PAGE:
Title   Cast   Director   Year Shown  Other Info    Country  Notes 


Shown in 1971


Peter Watkins
Peter Watkins
Joan Churchill
Carmen Argenziano, Fredrick Frankly, Gladys Golden, Stan Armsted, Luke Johnson, Mark Keats, Mary Ellen Kleinhall, Paul Rosenstein


prod co
Chartwell Films
Chartwell Films, Los Angeles
Punishment Park

The young British director, Peter Watkins, is one of the most politically committed filmmakers of our time. He is ferociously against the plague of war and his initial fame arose when he presented two documentaries on British television: Culloden, a reconstruction of the defeat of the Highland clans after the 1745 Jacobite Uprising, and The War Game, a chillingly realistic view of London after an atomic bombing. These imaginative programs brought world attention to the possibilities of using television as a showcase for criticism of national history. Since these years, Watkins has made several theatrical features; Privilege, an allegorical view of the transformation of a rock ’n’ roll singer into a demagogue, at the mercy of those who control publc media; The Gladiators, a severe examination of the future World War, and Punishment Park. This film is, it seems, the most stringent and denunciatory of all his works so far, a creative act-of-anger against the complacent attitudes of the Hollywood establishment that would never permit such a film to be made under their aegis. In defiance of the deliberate avoidance of studios to make films of critical evaluation of American life and contemporary history, Watkins dramatizes the conflict between young American revolutionaries and a tribunal of government peers, in a United States of the future. An “internal security emergency” had been declared, and after suspected saboteurs have been arrested and held in places of detention, they are offered a choice between the federal penitentiary or “four days in Punishment Park,” an expanse of Southern California desert. A young television director and his crew (seen and heard offscreen) are covering the trials and the horrifying journey of the defendants across the terrain of Punishment Park, fleeing a detachment of police. If the youths reach a certain point within a specified time, they are free; if apprehended by their pursuers, they must go to prison. The film is a masterpiece of the cinema of social criticism—a symbolic look at modern American justice, outraged, tearing the blindfold from her eyes and using it to gag her detractors.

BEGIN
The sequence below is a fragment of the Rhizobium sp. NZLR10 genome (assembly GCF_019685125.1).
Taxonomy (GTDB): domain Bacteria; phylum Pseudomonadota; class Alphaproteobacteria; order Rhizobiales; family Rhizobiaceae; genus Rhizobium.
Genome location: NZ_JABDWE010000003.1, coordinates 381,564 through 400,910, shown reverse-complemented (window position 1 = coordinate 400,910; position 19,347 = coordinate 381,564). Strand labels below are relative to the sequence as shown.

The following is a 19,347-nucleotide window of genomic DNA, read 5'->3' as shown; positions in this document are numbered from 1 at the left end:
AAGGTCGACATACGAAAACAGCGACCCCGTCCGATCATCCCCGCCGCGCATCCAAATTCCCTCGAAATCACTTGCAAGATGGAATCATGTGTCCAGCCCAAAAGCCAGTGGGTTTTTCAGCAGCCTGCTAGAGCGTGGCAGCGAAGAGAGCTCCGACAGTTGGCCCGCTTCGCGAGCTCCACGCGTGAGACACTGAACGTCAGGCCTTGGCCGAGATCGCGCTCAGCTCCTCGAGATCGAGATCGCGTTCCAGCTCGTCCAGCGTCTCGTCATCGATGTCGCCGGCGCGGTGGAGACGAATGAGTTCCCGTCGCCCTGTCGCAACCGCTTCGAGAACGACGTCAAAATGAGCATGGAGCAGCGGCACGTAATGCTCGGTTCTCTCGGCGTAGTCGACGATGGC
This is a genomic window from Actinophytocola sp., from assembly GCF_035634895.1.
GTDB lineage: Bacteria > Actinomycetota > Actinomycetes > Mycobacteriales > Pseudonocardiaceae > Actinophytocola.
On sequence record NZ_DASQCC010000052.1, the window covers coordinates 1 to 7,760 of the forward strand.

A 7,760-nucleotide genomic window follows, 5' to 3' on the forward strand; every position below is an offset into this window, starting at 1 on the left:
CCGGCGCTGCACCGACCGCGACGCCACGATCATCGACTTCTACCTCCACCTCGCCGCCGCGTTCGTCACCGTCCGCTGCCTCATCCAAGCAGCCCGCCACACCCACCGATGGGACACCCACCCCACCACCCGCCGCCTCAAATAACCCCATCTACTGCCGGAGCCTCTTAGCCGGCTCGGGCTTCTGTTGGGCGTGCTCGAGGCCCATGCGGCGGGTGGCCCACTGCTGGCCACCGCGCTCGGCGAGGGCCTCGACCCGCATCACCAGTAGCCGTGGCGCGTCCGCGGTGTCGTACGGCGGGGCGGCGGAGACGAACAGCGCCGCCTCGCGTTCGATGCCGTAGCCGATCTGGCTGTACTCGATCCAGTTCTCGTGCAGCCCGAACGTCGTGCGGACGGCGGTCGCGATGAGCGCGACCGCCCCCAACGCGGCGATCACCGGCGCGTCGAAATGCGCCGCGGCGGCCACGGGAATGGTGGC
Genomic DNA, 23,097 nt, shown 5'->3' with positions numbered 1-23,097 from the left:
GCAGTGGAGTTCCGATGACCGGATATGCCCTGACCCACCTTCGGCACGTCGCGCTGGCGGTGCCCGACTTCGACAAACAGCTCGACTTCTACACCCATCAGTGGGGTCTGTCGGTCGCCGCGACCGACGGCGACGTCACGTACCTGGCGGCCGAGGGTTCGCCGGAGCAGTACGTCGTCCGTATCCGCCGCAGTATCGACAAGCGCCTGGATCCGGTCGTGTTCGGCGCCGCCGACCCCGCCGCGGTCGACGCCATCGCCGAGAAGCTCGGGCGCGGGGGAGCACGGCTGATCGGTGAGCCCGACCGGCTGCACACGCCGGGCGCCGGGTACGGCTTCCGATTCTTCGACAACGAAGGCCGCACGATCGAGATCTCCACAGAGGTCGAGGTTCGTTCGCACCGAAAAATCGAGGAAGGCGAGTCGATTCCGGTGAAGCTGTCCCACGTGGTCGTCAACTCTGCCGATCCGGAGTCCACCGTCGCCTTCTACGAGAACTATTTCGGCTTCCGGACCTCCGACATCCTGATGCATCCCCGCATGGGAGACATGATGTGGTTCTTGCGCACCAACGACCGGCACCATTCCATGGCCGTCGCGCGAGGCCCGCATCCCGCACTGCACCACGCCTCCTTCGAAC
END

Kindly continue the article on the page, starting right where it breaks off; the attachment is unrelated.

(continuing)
—Albert Johnson